Sunday, August 1, 2010

Small efforts can make huge impacts in a child's life

The previous story on Club MEDCAPs was on the light side, and humor is an important tool in the skill set of any volunteer who works a medical mission under somewhat adverse conditions. But laughing aside, the work our Project HOPE volunteers do is hugely important to thousands of lives; lives that are changed one, by one, by one.

Hope Pediatrician Alan Jamison had nothing but positive stories to tell about his recent seven days in Jailolo, Indonesia. “I thought we’d be in tents out in a field. They gave us nice rooms in one of the hospital wards.” If this doctor’s army cot kept him awake at night, there was no mention of it.

When asked if one visit with one patient can make a different, Dr. Jamison nodded his head affirmatively. “There was one toddler I saw who had a dermoid on her cheek that was 2” long and quite thick. She would have had a terrible time in life with such a disfigurement.” Dr. Jamison was able to refer the child to a mission dermatologist, who with some local anesthesia, was able to exise the dermoid that very afternoon. This story made me think of Syarif, our recent adult patient who had to wait until his twenties to have the very large nevi removed from his face, with much more extensive surgery and a many-day stay on our hospital ship.

Dr. Jamison has nothing but positive comments about Indonesian parents. “The mothers here do a great job of taking care of their children. I saw no diaper rash or evidence of the sometimes limited resources people have for staying clean.” But our pediatrician did see many children suffering the effects of birth trauma, including children with cerebral palsy. Fortunately, our HOPE providers also had the support of mission physical therapists, and Dr. Jamison referred several children for PT. “The physical therapists are able to teach the parents exercises that will help their children maintain flexibility, avoid strictures, and even strengthen cognitive development.”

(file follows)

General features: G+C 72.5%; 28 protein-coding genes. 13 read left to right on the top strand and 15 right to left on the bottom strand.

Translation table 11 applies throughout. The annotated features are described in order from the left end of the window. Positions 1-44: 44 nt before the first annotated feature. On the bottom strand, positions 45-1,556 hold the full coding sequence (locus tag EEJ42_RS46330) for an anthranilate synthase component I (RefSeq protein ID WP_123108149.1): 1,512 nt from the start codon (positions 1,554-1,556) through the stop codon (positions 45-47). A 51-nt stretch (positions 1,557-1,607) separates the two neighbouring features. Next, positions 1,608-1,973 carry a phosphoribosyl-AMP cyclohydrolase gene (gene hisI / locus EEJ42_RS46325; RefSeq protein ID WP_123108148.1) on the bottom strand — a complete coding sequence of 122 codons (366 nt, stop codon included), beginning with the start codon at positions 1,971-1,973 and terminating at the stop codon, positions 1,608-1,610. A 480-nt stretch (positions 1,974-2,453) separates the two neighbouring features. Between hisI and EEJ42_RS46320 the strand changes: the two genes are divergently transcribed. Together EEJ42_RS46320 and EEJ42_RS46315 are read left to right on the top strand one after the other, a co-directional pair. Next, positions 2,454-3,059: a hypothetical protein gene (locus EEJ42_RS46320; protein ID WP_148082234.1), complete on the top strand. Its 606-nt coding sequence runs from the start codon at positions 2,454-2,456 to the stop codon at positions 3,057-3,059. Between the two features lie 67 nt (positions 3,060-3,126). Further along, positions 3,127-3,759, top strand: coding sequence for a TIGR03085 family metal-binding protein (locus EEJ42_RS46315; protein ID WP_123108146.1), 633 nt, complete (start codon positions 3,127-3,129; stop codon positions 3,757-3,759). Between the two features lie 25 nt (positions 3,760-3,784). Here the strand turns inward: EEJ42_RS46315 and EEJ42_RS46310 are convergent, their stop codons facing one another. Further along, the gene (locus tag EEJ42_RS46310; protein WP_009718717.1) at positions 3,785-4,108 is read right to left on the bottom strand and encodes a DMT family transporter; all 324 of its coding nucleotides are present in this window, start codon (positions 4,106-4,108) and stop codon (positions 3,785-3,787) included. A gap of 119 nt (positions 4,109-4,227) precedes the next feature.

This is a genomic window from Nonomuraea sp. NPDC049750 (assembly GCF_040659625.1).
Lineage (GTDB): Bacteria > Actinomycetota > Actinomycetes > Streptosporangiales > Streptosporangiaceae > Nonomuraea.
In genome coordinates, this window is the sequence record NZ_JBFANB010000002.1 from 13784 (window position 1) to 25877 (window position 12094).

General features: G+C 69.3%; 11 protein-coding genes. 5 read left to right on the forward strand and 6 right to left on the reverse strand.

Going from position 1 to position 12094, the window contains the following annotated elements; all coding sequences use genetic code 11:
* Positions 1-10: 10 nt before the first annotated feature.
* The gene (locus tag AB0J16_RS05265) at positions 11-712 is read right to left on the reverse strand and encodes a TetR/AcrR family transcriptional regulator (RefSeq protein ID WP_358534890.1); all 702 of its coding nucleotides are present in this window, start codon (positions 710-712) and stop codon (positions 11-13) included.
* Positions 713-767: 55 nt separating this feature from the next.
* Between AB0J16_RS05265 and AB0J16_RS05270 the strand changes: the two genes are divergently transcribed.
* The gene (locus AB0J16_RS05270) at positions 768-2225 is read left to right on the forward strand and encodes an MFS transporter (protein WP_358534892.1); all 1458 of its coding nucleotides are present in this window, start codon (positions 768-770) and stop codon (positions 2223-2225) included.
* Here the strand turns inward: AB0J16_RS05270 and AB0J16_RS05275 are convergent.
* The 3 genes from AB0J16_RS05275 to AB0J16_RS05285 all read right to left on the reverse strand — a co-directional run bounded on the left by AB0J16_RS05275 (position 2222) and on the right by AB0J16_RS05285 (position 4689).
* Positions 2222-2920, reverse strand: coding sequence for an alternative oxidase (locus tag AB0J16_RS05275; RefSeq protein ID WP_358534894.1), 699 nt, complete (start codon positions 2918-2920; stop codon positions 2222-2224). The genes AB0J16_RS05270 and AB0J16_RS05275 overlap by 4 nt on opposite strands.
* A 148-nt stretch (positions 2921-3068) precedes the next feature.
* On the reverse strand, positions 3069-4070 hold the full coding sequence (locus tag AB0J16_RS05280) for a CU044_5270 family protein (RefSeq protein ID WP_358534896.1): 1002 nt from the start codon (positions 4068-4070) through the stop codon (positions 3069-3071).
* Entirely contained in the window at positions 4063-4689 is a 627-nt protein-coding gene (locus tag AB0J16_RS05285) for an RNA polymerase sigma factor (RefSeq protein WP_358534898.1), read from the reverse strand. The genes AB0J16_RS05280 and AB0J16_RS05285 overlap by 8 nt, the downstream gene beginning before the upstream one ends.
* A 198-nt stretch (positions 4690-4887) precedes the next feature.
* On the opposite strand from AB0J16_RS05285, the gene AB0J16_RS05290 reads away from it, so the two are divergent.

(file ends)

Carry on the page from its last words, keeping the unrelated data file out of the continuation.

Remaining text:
What one medical provider does for one mother and child might seem like a small thing. But it can make a huge difference in the future of that child, and those who care for him or her. And speaking of one child, our first little patient in the yellow dress is now back home in Jakarta. Santi’s vision dramatically improved by having corrective surgery for congenital cataracts in both eyes. Because of Pacific Partnership 2010, and the many individuals who have volunteered their time and expertise, Santi’s life has transformed from shadows to sharp vision. That is no laughing matter, but it is occasion for a huge smile.

Thanks for your interest in Project HOPE -- Kathryn Allen, HOPE Public Affairs Officer

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